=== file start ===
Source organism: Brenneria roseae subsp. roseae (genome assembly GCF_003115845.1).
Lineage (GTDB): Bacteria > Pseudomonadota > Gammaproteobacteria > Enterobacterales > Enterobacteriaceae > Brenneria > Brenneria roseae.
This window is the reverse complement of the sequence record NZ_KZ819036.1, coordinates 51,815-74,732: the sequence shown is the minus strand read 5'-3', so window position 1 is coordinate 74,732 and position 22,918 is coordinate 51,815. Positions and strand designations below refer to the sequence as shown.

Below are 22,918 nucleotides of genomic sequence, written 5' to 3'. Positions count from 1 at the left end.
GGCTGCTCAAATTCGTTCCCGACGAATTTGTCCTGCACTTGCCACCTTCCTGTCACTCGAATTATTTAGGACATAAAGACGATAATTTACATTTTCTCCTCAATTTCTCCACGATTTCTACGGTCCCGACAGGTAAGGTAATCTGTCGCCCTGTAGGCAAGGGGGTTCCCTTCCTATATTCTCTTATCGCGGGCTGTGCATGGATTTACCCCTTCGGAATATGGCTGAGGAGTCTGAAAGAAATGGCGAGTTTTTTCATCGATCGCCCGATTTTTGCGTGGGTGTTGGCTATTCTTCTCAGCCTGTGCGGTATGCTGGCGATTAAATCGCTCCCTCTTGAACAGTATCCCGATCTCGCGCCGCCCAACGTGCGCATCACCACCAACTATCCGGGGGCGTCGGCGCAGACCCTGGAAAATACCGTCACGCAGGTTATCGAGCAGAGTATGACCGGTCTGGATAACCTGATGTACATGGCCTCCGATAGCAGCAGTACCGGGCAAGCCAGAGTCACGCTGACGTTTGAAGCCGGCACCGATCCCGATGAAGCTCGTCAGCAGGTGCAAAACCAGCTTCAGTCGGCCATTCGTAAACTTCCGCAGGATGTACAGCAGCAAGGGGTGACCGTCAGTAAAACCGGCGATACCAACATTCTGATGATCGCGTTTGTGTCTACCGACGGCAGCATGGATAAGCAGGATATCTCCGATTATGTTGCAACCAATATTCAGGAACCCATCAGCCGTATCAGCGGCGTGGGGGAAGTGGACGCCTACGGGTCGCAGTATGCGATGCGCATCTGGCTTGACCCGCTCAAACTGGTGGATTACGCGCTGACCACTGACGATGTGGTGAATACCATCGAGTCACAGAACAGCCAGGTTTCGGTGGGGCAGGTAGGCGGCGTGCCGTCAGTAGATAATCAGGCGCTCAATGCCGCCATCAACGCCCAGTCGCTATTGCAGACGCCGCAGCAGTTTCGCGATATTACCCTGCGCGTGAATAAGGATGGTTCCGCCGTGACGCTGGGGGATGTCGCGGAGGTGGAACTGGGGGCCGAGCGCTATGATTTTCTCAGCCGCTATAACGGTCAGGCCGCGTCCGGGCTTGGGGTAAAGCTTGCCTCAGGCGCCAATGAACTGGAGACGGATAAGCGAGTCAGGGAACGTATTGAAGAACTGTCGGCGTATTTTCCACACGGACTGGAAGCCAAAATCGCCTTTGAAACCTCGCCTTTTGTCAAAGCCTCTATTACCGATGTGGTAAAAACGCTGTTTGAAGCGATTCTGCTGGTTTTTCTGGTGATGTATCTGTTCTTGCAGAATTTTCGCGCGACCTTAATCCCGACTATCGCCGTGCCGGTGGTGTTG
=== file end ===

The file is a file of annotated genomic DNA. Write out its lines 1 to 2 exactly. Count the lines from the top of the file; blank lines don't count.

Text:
Source organism: Brenneria roseae subsp. roseae (genome assembly GCF_003115845.1).
Lineage (GTDB): Bacteria > Pseudomonadota > Gammaproteobacteria > Enterobacterales > Enterobacteriaceae > Brenneria > Brenneria roseae.